Supernovas Slosh Before Exploding
Feb. 19, 2014: A longstanding mystery of astronomy, how supernovas explode, might finally have been solved with the help of NASA's Nuclear Spectroscopic Telescope Array (NuSTAR). The high-energy X-ray observatory has mapped radioactive material in the supernova remnant Cassiopeia A (Cas A). The map reveals how shock waves likely rip massive dying stars apart--by sloshing.
"Stars are spherical balls of gas, and so you might think that when they end their lives and explode, that explosion would look like a uniform ball expanding out with great power," said Fiona Harrison, the principal investigator of NuSTAR at Caltech. "Our new results show how the explosion's heart, or engine, is distorted, possibly because the inner regions literally slosh around before detonating."
Harrison is a co-author of a paper about the results appearing in the Feb. 20 issue of Nature.
How supernovas explode has been a mystery for a long time: video. When researchers simulate supernova blasts using computers, as a massive star dies and collapses, the main shock wave often stalls out and the star fails to shatter. The latest findings strongly suggest the exploding star literally sloshed around, re-energizing the stalled shock wave and allowing the star to finally blast off its outer layers.
NuSTAR's target, Cas A, was created when a massive star blew up as a supernova leaving a dense stellar corpse and its ejected remains. The light from the explosion reached Earth a few hundred years ago, so we are seeing the stellar remnant when it was fresh and young.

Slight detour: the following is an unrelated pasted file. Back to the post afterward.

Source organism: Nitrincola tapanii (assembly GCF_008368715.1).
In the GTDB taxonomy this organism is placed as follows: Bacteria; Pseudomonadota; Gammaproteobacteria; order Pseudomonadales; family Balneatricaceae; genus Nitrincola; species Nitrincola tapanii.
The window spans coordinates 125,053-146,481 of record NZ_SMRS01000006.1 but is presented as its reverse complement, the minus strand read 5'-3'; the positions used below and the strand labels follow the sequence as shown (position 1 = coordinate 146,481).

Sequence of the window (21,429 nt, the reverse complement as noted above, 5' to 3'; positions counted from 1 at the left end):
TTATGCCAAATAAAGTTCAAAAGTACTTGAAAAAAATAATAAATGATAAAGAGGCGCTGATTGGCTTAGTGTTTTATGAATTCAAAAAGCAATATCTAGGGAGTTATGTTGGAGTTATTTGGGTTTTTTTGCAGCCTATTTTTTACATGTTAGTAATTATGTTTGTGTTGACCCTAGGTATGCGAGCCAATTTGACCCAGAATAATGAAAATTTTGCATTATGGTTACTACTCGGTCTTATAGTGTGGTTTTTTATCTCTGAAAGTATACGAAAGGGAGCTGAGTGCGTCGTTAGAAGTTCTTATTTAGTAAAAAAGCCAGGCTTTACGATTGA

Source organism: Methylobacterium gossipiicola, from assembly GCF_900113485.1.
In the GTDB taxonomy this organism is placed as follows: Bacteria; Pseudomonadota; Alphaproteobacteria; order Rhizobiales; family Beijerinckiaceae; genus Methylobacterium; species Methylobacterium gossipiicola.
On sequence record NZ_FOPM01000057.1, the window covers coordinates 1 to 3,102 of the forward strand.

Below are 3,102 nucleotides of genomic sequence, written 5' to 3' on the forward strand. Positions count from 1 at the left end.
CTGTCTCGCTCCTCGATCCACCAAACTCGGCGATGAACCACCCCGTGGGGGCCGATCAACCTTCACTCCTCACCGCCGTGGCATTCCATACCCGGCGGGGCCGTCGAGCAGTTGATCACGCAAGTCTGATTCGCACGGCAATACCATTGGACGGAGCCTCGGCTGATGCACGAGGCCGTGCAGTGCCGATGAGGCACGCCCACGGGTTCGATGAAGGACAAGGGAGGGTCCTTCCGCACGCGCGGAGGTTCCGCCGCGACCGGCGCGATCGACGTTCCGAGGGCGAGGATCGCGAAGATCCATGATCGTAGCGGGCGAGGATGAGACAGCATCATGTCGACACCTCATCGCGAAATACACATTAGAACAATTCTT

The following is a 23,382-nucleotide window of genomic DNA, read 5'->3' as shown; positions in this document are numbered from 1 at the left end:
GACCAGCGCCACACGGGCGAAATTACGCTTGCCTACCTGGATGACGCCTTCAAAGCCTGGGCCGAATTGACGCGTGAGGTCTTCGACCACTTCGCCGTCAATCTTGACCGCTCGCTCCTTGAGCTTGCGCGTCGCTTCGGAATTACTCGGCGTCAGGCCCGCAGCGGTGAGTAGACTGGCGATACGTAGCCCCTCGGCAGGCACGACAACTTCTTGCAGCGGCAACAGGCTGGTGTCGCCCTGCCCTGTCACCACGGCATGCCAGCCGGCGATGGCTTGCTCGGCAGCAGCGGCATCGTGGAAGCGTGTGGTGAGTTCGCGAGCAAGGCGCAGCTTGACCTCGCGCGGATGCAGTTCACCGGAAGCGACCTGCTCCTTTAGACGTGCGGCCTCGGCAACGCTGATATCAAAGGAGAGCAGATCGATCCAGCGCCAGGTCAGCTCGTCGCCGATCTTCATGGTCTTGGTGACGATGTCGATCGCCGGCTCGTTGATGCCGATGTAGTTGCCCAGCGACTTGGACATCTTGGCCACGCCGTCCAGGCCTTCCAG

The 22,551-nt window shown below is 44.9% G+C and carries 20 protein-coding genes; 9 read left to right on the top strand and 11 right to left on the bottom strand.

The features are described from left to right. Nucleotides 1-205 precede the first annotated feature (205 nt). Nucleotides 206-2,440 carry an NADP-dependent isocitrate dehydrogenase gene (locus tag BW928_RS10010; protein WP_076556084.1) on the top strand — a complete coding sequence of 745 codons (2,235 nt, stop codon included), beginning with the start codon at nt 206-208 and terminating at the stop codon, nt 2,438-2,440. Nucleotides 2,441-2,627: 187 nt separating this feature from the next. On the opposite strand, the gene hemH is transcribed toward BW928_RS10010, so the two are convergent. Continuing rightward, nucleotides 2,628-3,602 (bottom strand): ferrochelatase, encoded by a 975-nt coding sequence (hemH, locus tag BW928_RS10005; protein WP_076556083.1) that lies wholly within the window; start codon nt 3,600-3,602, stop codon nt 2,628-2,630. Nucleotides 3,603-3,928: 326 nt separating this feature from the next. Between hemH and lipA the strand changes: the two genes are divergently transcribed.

"With NuSTAR we have a new forensic tool to investigate the explosion," said the paper's lead author, Brian Grefenstette of Caltech. "Previously, it was hard to interpret what was going on in Cas A because the material that we could see only glows in X-rays when it's heated up. Now that we can see the radioactive material, which glows in X-rays no matter what, we are getting a more complete picture of what was going on at core of the explosion."
NuSTAR is the first telescope capable of producing maps of radioactive elements in supernova remnants. In this case, the element is titanium-44, which has an unstable nucleus produced at the heart of the exploding star. The NuSTAR map of Cas A shows titanium concentrated in clumps at the remnant's center, which suggests a sloshing action.
The NuSTAR map also casts doubt on other models of supernova explosions, in which the star is rapidly rotating just before it dies and launches narrow streams of gas that drive the stellar blast. Though imprints of jets have been seen before around Cas A, it was not known if they were triggering the explosion. NuSTAR did not see the titanium, essentially the radioactive ash from the explosion, in narrow regions matching the jets, so the jets were not the explosive trigger.
"This is why we built NuSTAR," said Paul Hertz, director of NASA's astrophysics division in Washington. "To discover things we never knew -- and did not expect -- about the high-energy universe."
Production editor: Dr. Tony Phillips | Credit: Science@NASA
Why Won't the Supernova Explode? -- this ScienceCast video explores the longstanding mystery of supernova explosions
Supernovas seed the universe with many elements, including the gold in jewelry, the calcium in bones and the iron in blood. While small stars like our sun die less violent deaths, stars at least eight times as massive as our sun blow up in supernova explosions. The high temperatures and particles created in the blast fuse light elements together to create heavier elements. Learn more